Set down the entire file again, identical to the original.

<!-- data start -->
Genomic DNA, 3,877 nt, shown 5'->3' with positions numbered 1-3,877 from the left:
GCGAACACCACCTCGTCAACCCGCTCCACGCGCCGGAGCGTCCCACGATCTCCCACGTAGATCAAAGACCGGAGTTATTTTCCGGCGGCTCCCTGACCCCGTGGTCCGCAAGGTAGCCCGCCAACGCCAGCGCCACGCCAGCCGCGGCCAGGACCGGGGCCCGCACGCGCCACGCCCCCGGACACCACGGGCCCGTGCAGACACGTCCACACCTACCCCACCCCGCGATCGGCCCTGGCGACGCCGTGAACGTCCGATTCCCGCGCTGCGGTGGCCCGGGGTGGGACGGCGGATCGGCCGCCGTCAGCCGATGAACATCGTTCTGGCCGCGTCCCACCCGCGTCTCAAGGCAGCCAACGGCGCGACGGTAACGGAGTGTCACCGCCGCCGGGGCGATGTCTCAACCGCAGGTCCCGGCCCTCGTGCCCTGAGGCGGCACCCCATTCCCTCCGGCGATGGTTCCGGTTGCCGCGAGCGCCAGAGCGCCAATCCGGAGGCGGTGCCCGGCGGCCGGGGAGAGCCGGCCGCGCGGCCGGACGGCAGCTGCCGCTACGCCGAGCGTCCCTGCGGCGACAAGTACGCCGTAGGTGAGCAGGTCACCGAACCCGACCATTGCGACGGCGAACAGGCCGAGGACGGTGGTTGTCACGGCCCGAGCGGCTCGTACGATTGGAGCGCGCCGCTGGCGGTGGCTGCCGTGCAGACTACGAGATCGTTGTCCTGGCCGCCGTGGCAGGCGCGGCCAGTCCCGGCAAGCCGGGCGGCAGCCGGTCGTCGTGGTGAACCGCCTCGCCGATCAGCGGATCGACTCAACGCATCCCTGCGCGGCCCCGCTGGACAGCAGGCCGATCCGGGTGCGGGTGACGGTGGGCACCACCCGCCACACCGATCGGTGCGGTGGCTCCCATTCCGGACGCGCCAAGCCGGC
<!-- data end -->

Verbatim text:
Genomic DNA, 3,877 nt, shown 5'->3' with positions numbered 1-3,877 from the left:
GCGAACACCACCTCGTCAACCCGCTCCACGCGCCGGAGCGTCCCACGATCTCCCACGTAGATCAAAGACCGGAGTTATTTTCCGGCGGCTCCCTGACCCCGTGGTCCGCAAGGTAGCCCGCCAACGCCAGCGCCACGCCAGCCGCGGCCAGGACCGGGGCCCGCACGCGCCACGCCCCCGGACACCACGGGCCCGTGCAGACACGTCCACACCTACCCCACCCCGCGATCGGCCCTGGCGACGCCGTGAACGTCCGATTCCCGCGCTGCGGTGGCCCGGGGTGGGACGGCGGATCGGCCGCCGTCAGCCGATGAACATCGTTCTGGCCGCGTCCCACCCGCGTCTCAAGGCAGCCAACGGCGCGACGGTAACGGAGTGTCACCGCCGCCGGGGCGATGTCTCAACCGCAGGTCCCGGCCCTCGTGCCCTGAGGCGGCACCCCATTCCCTCCGGCGATGGTTCCGGTTGCCGCGAGCGCCAGAGCGCCAATCCGGAGGCGGTGCCCGGCGGCCGGGGAGAGCCGGCCGCGCGGCCGGACGGCAGCTGCCGCTACGCCGAGCGTCCCTGCGGCGACAAGTACGCCGTAGGTGAGCAGGTCACCGAACCCGACCATTGCGACGGCGAACAGGCCGAGGACGGTGGTTGTCACGGCCCGAGCGGCTCGTACGATTGGAGCGCGCCGCTGGCGGTGGCTGCCGTGCAGACTACGAGATCGTTGTCCTGGCCGCCGTGGCAGGCGCGGCCAGTCCCGGCAAGCCGGGCGGCAGCCGGTCGTCGTGGTGAACCGCCTCGCCGATCAGCGGATCGACTCAACGCATCCCTGCGCGGCCCCGCTGGACAGCAGGCCGATCCGGGTGCGGGTGACGGTGGGCACCACCCGCCACACCGATCGGTGCGGTGGCTCCCATTCCGGACGCGCCAAGCCGGC